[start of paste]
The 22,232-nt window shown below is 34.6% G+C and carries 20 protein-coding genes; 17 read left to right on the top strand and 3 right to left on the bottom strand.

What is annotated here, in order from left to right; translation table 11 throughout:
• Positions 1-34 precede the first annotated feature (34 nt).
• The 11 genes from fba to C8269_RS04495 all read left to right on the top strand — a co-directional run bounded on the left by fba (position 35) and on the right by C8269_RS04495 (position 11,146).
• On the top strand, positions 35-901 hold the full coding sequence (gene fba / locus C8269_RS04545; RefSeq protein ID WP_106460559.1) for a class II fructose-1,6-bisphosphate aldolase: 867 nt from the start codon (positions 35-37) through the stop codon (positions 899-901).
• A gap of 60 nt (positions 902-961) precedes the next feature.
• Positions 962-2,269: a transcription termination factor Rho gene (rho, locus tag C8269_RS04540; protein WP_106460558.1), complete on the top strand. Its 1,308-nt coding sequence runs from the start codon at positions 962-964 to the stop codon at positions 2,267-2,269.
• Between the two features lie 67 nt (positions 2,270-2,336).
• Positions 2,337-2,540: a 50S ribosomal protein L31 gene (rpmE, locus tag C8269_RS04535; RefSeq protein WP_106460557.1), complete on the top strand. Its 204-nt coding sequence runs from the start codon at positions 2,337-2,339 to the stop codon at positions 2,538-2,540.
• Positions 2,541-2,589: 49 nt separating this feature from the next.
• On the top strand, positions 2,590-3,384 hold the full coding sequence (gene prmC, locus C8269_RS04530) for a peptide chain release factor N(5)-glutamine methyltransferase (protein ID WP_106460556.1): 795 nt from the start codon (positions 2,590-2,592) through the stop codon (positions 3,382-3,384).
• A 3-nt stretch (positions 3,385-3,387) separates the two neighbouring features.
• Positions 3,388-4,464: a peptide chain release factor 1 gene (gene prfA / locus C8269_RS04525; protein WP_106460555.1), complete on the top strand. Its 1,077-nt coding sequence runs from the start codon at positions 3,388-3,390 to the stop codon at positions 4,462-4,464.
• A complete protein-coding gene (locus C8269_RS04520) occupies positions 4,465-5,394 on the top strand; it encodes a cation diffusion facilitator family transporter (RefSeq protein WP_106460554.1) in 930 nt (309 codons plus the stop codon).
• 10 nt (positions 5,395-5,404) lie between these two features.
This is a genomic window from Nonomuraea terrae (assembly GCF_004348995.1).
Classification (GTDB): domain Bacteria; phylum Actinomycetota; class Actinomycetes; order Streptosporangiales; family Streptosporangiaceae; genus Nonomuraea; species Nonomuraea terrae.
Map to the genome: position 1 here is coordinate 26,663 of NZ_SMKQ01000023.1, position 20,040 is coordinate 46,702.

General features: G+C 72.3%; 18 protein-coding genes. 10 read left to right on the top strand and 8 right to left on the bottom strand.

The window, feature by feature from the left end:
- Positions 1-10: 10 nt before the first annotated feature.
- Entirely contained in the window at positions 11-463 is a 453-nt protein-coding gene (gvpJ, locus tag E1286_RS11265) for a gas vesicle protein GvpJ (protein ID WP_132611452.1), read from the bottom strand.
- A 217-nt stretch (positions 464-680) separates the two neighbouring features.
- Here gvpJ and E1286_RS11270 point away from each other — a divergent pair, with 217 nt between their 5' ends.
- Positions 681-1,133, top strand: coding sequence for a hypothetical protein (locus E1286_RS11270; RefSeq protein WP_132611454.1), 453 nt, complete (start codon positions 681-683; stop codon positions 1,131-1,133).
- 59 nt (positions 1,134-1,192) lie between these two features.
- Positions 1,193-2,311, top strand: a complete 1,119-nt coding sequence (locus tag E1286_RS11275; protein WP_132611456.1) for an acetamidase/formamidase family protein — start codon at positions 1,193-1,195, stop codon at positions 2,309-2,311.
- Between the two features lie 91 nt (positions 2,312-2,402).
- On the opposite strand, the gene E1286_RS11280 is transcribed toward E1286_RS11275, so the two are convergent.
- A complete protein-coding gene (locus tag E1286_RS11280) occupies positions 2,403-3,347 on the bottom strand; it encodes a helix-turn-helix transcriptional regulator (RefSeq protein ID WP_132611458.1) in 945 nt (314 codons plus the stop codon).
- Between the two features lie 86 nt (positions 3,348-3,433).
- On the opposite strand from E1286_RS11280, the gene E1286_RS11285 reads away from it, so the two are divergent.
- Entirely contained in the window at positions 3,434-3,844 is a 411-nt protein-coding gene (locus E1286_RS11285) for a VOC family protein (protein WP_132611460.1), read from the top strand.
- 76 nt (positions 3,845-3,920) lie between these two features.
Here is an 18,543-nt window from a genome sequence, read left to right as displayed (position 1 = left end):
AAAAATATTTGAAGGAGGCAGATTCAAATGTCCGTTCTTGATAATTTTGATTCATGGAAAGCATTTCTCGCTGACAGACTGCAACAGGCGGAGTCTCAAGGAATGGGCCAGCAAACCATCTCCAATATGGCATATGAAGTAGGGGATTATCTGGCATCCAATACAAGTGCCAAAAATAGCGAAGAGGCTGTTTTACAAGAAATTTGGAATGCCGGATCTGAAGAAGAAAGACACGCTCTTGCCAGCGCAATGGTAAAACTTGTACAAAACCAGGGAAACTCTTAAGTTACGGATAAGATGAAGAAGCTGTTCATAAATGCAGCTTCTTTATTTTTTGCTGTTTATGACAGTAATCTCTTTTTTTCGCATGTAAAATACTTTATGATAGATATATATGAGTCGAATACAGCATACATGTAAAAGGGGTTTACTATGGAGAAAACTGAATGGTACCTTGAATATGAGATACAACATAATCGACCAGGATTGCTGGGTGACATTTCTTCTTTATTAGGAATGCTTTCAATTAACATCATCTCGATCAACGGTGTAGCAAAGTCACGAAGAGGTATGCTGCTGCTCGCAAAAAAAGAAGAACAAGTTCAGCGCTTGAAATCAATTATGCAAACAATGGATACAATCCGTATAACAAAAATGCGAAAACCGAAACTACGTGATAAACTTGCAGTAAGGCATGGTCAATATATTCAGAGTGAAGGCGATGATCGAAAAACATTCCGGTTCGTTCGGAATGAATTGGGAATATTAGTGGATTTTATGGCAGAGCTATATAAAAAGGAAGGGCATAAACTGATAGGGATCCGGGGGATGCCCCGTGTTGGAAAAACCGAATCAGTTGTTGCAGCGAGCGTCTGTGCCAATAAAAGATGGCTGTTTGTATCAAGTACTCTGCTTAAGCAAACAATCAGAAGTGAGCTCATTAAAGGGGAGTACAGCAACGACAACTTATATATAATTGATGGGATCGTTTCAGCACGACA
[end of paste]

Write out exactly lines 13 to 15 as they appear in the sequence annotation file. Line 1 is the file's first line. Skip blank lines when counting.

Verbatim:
• Positions 3,388-4,464: a peptide chain release factor 1 gene (gene prfA / locus C8269_RS04525; protein WP_106460555.1), complete on the top strand. Its 1,077-nt coding sequence runs from the start codon at positions 3,388-3,390 to the stop codon at positions 4,462-4,464.
• A complete protein-coding gene (locus C8269_RS04520) occupies positions 4,465-5,394 on the top strand; it encodes a cation diffusion facilitator family transporter (RefSeq protein WP_106460554.1) in 930 nt (309 codons plus the stop codon).
• 10 nt (positions 5,395-5,404) lie between these two features.